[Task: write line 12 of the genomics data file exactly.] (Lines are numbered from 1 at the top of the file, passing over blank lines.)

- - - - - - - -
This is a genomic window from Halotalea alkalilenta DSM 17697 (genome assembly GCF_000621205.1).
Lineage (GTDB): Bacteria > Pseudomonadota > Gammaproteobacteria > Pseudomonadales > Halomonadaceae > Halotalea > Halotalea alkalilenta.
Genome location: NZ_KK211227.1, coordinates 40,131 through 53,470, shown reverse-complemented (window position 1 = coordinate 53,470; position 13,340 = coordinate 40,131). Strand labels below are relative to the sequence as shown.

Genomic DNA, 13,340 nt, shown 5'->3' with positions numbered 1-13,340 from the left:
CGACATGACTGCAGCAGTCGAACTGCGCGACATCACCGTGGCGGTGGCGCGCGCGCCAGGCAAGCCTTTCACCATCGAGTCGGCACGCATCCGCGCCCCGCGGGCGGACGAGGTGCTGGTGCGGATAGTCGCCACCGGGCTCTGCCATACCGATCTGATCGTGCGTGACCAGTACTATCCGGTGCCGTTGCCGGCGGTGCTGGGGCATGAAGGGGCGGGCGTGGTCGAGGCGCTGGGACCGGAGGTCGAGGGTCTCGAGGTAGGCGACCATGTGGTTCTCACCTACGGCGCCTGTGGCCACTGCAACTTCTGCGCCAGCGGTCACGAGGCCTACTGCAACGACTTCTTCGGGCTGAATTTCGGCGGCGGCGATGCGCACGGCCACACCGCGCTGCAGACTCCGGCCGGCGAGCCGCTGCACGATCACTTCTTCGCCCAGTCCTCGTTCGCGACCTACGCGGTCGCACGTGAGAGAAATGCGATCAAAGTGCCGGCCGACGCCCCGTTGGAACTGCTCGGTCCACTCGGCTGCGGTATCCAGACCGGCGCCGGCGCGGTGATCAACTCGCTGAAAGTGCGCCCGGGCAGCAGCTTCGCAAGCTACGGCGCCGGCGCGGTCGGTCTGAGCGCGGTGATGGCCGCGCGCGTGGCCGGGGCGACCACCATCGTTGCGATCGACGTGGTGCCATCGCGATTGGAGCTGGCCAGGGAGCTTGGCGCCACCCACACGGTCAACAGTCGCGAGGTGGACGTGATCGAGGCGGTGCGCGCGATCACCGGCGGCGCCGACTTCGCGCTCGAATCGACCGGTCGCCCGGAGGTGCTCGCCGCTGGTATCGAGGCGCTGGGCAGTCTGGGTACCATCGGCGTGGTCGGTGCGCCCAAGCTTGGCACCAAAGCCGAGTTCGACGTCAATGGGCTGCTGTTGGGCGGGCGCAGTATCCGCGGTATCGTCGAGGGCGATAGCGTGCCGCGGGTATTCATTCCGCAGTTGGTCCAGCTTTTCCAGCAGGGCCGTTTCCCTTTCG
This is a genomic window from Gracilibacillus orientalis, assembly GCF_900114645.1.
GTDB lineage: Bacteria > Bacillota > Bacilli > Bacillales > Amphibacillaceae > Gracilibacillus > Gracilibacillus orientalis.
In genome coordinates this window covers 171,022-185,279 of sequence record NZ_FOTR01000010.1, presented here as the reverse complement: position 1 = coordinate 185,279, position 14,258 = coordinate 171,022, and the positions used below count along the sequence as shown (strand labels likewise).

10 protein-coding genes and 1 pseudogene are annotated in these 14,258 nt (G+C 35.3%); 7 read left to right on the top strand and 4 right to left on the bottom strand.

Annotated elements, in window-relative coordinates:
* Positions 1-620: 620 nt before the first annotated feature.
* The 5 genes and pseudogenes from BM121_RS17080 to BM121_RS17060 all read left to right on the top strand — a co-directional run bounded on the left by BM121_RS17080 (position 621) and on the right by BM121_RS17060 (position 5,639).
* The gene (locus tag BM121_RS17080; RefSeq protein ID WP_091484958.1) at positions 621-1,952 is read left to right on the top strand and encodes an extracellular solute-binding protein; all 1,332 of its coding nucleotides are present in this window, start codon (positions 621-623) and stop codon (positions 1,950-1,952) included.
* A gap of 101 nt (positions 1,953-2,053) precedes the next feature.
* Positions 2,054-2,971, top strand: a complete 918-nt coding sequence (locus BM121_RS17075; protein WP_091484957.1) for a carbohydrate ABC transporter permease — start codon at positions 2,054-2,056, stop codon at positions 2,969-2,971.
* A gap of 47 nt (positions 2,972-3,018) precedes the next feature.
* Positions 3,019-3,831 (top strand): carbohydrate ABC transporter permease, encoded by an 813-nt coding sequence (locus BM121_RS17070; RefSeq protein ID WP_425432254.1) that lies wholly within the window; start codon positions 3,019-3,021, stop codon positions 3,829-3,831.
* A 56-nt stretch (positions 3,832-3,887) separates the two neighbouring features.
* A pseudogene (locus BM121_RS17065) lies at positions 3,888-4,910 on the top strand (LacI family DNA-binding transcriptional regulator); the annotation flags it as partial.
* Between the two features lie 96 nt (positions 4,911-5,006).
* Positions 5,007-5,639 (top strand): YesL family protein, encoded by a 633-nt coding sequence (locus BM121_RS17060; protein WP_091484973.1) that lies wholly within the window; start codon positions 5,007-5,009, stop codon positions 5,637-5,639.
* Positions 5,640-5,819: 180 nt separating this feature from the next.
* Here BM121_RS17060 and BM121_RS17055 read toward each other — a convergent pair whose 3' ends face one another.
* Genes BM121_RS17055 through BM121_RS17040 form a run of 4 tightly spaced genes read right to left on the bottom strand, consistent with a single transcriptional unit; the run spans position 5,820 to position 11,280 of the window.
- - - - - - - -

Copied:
* The 5 genes and pseudogenes from BM121_RS17080 to BM121_RS17060 all read left to right on the top strand — a co-directional run bounded on the left by BM121_RS17080 (position 621) and on the right by BM121_RS17060 (position 5,639).